Conglomerate is a sedimentary rock formed by the lithification of rounded or sub-rounded gravel (grains larger than 2 mm in diameter). Conglomerate is strongly related to sandstone. It is actually a type of sandstone, although it may not be technically correct to say so. Conglomerate is composed of clasts larger than 2 mm (sand is composed of grains smaller than 2 mm).
Conglomerates are differentiated from sedimentary breccias which are composed of angular clasts. Sometimes it may be difficult to say whether the grains are angular or rounded enough. It is therefore unavoidable that one geologist’s conglomerate will be another’s breccia. I generally prefer to name these rocks conglomerates if there is at least some rounding apparent. Breccia in my opinion is composed of really angular, wedge-like clasts with a strong variation in size. Breccias often show clear signs of shattering which is a result of a sudden and energetic event. Conglomerates tend to be composed somewhat more evenly sized clasts. Conglomerates may be clast-supported (clasts are in contact) or matrix-supported (clasts are separated from one another by fine-grained matrix that binds the clasts together).
There are many different ways to make a conglomerate. Conglomerate deposit may be an ancient riverbed or a coastline. Conglomerates form at the base of mountain ranges or even as a glacial deposit. Tillite is a lithified till (poorly sorted glacial debris) which may be called a matrix-supported conglomerate if there are enough granules, pebbles, cobbles, and boulders present. At least 30% of the rock should be composed of clasts larger than 2 mm in diameter in order to call that rock a true conglomerate.
Conglomerate from the Ordovician near Bergen in Norway. The clasts are made of quartzite and are slightly flattened due to metamorphism.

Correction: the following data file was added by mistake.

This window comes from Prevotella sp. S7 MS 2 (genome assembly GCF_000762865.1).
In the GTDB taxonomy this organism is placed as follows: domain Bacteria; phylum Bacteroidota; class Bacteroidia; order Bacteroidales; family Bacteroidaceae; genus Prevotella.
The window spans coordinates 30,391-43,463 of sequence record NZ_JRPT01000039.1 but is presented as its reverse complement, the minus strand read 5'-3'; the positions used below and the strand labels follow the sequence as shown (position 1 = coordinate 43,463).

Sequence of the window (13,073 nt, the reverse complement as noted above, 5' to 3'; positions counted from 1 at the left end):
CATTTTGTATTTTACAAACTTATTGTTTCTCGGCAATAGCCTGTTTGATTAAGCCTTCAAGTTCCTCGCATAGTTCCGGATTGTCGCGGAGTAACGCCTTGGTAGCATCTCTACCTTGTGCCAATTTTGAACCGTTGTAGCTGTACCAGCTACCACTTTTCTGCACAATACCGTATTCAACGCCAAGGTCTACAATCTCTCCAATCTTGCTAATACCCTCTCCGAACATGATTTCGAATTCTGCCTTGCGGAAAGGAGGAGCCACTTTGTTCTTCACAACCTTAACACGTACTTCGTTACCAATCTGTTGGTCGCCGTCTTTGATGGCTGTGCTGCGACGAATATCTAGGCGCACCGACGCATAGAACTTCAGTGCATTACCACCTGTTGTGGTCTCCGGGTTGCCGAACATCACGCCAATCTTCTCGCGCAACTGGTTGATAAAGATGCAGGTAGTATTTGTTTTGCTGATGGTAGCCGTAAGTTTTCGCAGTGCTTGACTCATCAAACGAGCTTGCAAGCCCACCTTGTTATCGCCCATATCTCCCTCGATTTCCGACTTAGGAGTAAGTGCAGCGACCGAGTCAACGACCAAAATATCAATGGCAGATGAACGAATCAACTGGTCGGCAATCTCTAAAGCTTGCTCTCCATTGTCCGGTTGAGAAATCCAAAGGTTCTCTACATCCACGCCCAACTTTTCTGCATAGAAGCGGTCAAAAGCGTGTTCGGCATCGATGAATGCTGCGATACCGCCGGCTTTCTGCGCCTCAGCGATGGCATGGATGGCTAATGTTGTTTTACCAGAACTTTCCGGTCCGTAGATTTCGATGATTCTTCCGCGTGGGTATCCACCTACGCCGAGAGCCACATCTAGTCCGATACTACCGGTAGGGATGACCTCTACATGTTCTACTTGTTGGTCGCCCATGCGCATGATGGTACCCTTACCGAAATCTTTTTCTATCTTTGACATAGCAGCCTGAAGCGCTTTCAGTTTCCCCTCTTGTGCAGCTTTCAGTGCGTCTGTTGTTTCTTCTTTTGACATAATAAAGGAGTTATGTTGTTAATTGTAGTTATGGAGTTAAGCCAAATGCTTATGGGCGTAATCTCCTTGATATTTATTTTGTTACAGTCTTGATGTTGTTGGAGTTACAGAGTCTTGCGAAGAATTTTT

An outcrop of conglomerate in Cyprus consisting of rounded gabbro clasts from the Troodos ophiolite.
The same outcrop near Kouklia in Cyprus.
Weakly consolidated river deposits in Cyprus, north of Paphos.
Fine-grained conglomerate pebble with quartz clasts and dolomite cement from the northwestern coast of Estonia. Red grain in the middle is almandine garnet.
A boulder of conglomerate on a lithified lahar (volcanic mudflow) at the coast near Portraine in Ireland.
A close-up of the same boulder.
A conglomerate boulder in the Spanish Pyrenees consisting of gray limestone and red sandstone clasts.
Conglomerate is a widespread rock type in northern Spain. These deposits formed as a result of the orogeny (rapidly rising mountains were eroded rapidly as well).
A boulder of conglomerate in southern Ireland (Ballydowane Cove).
Vertical layers of alternating sandstone and conglomerate at Bunmahon Head, Ireland. These layers were originally horizontal.
More sandstone and conglomerate at Bunmahon Head. It is easy to see that original up direction was to the left.
Conglomerate deposits often give rise to peculiar landforms like this tower in northern Spain.
Conglomerate beneath volcanoclastic rocks. Western Coast of Saint Lucia.
More landforms composed of conglomerate in Spain. Conglomerate is easily erodable. Once there is a crevice formed, it tends to widen which results in many tower-like rock formations.
A closer view of these conglomeratic cliffs.